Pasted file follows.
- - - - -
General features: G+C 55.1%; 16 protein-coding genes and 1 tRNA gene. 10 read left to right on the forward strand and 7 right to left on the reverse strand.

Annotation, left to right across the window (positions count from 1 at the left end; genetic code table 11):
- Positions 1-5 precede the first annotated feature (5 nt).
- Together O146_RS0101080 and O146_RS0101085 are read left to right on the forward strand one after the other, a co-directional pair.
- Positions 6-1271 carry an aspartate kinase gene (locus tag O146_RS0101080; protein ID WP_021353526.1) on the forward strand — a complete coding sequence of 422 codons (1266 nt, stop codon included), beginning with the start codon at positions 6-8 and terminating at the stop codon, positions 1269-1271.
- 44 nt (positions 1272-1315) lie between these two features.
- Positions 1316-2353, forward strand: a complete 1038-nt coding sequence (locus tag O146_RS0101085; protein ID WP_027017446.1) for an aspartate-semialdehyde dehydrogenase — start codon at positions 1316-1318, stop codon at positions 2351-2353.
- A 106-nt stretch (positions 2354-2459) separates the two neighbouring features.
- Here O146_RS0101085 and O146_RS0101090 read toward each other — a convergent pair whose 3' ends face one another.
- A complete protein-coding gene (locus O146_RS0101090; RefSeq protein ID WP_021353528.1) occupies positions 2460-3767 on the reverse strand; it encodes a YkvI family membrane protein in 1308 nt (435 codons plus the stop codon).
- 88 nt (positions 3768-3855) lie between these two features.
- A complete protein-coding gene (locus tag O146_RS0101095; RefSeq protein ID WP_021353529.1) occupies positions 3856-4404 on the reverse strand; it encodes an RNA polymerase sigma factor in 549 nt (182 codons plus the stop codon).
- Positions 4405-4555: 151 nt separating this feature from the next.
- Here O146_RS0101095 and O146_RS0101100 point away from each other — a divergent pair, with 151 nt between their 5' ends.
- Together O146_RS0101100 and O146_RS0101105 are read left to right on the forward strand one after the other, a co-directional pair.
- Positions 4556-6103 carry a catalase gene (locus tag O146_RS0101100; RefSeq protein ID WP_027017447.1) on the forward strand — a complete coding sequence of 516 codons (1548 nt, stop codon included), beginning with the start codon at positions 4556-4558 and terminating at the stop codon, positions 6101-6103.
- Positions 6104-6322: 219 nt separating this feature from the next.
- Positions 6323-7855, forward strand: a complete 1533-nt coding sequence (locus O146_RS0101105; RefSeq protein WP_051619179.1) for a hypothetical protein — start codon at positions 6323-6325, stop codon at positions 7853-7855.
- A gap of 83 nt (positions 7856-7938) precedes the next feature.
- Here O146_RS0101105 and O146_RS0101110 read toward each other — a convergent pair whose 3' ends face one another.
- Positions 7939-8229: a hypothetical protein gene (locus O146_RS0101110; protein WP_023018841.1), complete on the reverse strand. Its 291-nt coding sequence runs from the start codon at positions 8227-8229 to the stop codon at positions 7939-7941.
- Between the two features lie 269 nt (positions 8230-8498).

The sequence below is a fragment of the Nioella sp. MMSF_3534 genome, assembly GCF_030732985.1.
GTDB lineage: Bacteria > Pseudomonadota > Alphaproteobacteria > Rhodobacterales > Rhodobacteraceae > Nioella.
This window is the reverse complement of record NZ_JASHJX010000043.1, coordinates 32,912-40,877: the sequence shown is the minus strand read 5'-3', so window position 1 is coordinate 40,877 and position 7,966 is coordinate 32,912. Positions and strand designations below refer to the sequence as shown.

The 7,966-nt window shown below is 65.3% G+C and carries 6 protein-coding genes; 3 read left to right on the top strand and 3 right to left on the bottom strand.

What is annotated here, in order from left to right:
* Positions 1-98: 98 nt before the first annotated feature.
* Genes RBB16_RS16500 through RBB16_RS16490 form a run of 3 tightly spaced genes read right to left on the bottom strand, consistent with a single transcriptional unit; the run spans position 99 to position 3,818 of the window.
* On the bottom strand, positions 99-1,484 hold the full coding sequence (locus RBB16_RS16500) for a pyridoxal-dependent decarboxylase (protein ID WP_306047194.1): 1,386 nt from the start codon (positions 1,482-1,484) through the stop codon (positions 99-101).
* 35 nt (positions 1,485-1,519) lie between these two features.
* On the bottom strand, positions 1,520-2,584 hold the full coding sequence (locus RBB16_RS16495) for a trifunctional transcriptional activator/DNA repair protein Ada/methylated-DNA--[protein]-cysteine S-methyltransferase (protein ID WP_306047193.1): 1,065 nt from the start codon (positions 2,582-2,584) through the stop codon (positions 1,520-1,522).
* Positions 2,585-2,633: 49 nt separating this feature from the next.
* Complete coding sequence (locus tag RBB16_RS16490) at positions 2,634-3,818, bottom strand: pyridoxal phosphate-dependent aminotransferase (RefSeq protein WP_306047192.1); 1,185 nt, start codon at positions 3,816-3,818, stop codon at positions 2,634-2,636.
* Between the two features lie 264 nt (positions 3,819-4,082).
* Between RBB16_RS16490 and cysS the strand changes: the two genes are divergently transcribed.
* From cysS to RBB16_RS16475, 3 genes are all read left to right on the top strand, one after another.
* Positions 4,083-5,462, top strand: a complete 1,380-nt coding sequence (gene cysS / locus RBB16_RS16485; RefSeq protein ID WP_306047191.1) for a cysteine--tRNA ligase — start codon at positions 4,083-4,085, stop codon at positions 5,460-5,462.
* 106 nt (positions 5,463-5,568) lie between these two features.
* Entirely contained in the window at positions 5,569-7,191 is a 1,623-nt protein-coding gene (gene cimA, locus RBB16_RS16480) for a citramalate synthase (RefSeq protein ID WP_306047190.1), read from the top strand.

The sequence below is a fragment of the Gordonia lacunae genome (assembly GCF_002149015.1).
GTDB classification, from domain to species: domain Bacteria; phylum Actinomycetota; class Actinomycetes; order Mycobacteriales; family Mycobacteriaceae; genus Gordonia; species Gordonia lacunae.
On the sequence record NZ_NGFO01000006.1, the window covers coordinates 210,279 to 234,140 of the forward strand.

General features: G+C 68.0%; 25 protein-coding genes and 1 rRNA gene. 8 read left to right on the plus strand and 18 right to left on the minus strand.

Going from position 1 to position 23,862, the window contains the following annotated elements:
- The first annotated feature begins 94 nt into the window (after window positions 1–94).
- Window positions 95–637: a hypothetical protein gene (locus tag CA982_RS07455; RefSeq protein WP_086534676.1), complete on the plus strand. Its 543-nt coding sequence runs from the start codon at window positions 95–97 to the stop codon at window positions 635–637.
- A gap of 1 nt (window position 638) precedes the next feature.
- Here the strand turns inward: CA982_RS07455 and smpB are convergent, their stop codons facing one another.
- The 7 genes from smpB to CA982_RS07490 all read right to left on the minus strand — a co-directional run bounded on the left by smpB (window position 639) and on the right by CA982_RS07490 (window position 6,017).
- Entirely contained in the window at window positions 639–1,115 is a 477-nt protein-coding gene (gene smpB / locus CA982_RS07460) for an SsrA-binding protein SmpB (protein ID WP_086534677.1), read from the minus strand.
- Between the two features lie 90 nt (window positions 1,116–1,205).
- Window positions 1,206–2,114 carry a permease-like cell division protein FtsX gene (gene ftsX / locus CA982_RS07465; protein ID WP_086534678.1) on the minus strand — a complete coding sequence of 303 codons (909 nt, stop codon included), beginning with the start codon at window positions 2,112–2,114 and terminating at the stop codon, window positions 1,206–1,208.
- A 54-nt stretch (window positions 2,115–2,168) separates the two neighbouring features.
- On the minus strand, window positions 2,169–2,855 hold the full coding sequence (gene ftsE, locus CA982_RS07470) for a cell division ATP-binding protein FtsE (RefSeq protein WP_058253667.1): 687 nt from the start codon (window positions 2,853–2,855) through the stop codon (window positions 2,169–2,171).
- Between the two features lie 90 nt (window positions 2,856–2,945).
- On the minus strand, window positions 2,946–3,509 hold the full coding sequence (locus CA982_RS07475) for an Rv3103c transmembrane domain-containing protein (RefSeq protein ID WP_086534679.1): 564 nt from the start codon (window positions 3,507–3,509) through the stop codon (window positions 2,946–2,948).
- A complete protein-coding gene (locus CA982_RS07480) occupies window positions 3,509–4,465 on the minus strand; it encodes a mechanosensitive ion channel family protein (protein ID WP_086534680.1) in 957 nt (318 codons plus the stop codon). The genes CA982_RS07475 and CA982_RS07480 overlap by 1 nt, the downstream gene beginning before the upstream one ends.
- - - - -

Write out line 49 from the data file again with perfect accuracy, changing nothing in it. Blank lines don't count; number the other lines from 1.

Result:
- Here the strand turns inward: CA982_RS07455 and smpB are convergent, their stop codons facing one another.